On May 12, some of history's greatest inventors will be inducted into the U.S. National Inventors Hall of Fame. The 43rd annual ceremony recognizes people who hold patents with the U.S. Patent and Trademark Office and whose inventions have helped advance science, technology, or the welfare of society. Pictured above is Thomas Edison in his laboratory in 1901. He was the first inductee to the National Inventors Hall of Fame in 1973, recognized for inventing the light bulb, phonograph, and movie camera, among other devices. Edison acquired a record 1,093 patents for his inventions.
The first U.S. patent was issued in 1790 and was signed by then-president George Washington. The U.S. Patent and Trademark Office (or USPTO) was established to protect intellectual property, or to allow creators of a unique idea to officially register their ownership of it. This protection can be useful for inventors, to prevent others from taking credit for their work or perhaps attempting to make money off of it. The USPTO has issued over eight million patents since its inception.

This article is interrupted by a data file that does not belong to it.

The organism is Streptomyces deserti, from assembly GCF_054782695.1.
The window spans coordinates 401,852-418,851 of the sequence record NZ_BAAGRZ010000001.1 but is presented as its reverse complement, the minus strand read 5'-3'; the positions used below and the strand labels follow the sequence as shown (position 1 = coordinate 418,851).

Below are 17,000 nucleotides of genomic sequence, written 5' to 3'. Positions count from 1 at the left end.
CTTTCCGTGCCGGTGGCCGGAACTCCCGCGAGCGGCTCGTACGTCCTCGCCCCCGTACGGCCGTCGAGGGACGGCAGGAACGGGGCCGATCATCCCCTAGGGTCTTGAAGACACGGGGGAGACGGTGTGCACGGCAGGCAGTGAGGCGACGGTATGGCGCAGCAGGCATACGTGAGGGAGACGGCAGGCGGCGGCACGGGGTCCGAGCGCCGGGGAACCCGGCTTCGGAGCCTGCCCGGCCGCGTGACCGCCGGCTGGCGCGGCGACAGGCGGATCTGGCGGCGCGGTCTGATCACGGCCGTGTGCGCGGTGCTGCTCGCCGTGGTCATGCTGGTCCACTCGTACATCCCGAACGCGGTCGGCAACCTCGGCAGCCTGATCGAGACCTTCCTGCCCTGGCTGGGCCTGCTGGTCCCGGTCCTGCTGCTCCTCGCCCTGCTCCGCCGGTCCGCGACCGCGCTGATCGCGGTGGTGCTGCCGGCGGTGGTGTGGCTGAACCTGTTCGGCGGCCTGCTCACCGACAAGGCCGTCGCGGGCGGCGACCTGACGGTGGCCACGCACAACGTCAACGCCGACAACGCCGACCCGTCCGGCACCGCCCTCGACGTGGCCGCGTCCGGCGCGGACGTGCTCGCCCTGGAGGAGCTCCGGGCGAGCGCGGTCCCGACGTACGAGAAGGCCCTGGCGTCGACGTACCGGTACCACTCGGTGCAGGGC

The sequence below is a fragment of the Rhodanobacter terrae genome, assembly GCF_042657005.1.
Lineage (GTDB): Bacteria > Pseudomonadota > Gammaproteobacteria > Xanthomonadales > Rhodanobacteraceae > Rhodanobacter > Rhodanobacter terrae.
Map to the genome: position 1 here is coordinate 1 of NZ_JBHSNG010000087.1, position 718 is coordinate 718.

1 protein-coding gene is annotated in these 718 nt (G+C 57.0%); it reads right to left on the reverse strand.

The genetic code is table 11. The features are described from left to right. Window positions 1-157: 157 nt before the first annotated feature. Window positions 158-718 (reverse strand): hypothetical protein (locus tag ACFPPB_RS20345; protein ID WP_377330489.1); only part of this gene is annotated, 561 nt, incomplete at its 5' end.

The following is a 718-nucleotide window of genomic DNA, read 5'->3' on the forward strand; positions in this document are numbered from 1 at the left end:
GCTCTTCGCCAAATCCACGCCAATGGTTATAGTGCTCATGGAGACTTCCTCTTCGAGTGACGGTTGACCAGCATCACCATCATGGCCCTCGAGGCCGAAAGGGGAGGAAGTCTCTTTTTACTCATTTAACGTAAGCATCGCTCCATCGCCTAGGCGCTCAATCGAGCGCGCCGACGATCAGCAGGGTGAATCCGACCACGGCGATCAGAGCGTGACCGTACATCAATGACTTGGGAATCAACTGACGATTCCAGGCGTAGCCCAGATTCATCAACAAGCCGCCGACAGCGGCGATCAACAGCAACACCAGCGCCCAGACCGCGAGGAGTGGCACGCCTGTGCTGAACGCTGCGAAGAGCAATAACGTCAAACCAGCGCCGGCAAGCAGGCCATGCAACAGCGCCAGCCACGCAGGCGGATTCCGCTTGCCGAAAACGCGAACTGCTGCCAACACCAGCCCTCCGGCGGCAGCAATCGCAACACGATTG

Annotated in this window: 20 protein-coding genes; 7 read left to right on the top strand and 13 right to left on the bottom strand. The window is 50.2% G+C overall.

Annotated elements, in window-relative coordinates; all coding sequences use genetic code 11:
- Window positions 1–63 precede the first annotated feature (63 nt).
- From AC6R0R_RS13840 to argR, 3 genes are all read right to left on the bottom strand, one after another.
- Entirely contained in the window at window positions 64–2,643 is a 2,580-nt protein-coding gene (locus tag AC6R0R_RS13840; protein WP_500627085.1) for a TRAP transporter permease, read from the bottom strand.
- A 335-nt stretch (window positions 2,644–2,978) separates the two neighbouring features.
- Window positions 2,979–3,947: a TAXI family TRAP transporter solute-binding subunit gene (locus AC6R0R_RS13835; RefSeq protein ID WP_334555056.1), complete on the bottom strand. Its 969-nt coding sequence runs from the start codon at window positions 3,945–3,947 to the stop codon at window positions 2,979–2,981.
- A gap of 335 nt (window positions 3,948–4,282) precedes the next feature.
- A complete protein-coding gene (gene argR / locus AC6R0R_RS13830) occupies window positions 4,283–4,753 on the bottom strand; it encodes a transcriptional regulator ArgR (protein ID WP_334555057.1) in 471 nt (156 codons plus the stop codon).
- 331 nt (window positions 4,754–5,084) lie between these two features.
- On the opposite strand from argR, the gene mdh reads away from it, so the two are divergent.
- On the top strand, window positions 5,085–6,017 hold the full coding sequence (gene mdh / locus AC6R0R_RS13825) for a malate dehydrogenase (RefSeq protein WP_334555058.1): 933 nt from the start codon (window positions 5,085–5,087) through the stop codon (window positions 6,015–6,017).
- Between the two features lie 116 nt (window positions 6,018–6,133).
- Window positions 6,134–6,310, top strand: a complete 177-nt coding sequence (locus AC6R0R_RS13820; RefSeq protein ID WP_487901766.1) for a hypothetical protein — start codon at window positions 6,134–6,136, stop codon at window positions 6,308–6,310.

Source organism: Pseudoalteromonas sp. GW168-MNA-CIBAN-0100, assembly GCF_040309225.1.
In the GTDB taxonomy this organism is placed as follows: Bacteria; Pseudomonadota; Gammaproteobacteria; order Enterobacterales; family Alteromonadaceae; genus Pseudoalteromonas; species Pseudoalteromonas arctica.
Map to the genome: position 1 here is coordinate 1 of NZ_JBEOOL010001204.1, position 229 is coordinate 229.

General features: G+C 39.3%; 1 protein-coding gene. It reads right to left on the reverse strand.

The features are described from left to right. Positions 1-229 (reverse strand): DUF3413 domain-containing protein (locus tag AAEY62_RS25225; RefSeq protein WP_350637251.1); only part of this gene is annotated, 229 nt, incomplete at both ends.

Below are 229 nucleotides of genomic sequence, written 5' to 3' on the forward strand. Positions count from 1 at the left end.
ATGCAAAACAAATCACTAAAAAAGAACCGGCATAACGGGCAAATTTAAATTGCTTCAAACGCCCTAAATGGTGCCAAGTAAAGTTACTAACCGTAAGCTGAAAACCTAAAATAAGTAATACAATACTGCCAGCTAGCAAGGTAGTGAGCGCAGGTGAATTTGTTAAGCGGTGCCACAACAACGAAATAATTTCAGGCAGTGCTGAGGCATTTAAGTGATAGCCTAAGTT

The 2015 inductees come from both current and past decades and have invented a number of technologies that are probably familiar to you. Inductee Marion Donovan, for instance, was issued a patent in 1951 for a waterproof diaper cover; after her product became a commercial hit, she sold the rights to a corporation later that year for $1 million. Jaap Haartsen was issued a patent in 2003 for Bluetooth Wireless Technology, a form of radio wave communication that allows electronic devices to synchronize while nearby. Also in the realm of technology is inventor and 2014 Physics Nobel Prize winner Shuji Nakamura, inventor of the blue LED and blue laser diode, among others. Blue lasers have proven critical in improving computer storage capacity, and are used in Blu-Ray discs. See the video below for more of this year's inductees.
Celebrate National Inventors Month all of May with these Science NetLinks teaching resources:
- Inventors and Inventions Collection
- Inventions 1: Edison and the Light Bulb (K-2)
- Inventions 2: The Impact (K-2)
- Build a Better Pencil (K-2)
- Invention at Play (K-5)
- Inventors and Innovators (6-8)
- Thomas Edison for Kids (6-8)
- Leonardo's Machines (6-8)
- Wheelchairs (6-12)
- Tesla: Inside the Lab (6-12)
- Inventions of Necessity: Synthetic Rubber (9-12)
How will you celebrate National Inventors Month? Have you ever dreamed of creating a new invention?
Image: The first National Inventors Hall of Fame inductee, Thomas Edison, in his laboratory in 1901. Public domain.
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